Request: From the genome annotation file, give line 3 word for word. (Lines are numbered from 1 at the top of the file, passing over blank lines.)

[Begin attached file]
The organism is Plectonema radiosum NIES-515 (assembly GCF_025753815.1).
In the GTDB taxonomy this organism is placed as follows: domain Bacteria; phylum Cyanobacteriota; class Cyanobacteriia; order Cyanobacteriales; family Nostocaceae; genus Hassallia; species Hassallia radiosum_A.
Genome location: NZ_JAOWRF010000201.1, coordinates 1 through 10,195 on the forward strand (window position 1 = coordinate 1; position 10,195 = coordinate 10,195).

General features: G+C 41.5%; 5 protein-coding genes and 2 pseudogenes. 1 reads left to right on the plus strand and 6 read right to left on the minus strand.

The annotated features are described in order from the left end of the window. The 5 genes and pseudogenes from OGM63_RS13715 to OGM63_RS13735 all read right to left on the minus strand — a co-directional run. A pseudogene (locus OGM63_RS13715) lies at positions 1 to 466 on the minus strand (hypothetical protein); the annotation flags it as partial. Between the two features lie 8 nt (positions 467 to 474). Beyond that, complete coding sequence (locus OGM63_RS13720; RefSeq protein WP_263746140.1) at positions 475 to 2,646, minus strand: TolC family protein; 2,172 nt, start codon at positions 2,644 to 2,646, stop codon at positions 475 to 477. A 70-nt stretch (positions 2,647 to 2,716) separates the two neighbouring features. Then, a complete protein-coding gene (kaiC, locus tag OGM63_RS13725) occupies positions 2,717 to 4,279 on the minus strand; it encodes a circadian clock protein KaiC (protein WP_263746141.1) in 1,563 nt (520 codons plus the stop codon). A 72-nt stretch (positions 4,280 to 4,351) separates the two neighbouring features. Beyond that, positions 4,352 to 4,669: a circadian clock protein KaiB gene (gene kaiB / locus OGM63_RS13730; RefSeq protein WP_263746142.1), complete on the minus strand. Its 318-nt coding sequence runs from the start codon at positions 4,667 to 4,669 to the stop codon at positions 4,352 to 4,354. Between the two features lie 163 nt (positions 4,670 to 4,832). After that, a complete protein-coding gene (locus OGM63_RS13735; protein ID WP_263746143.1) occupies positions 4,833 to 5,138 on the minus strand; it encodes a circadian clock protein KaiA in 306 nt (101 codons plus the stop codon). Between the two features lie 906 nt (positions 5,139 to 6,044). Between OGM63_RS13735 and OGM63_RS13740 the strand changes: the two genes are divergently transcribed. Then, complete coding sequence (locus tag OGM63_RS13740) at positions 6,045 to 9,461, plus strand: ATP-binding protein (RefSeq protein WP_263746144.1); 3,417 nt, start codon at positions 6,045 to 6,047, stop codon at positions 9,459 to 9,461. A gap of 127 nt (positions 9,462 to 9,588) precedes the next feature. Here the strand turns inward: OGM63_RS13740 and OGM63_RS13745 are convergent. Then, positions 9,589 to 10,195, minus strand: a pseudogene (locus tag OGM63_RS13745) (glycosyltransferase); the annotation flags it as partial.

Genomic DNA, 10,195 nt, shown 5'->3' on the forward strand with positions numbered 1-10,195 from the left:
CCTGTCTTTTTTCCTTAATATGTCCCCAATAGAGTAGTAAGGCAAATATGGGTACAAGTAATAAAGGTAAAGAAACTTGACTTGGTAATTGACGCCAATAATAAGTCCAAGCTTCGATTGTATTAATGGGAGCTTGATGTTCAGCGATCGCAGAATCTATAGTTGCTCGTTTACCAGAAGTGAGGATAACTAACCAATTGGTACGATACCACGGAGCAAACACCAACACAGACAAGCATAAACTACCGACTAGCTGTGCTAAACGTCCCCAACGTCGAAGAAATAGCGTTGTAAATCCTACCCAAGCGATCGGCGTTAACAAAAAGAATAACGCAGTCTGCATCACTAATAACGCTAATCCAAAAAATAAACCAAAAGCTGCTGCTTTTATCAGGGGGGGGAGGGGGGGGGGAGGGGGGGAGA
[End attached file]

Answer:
Genome location: NZ_JAOWRF010000201.1, coordinates 1 through 10,195 on the forward strand (window position 1 = coordinate 1; position 10,195 = coordinate 10,195).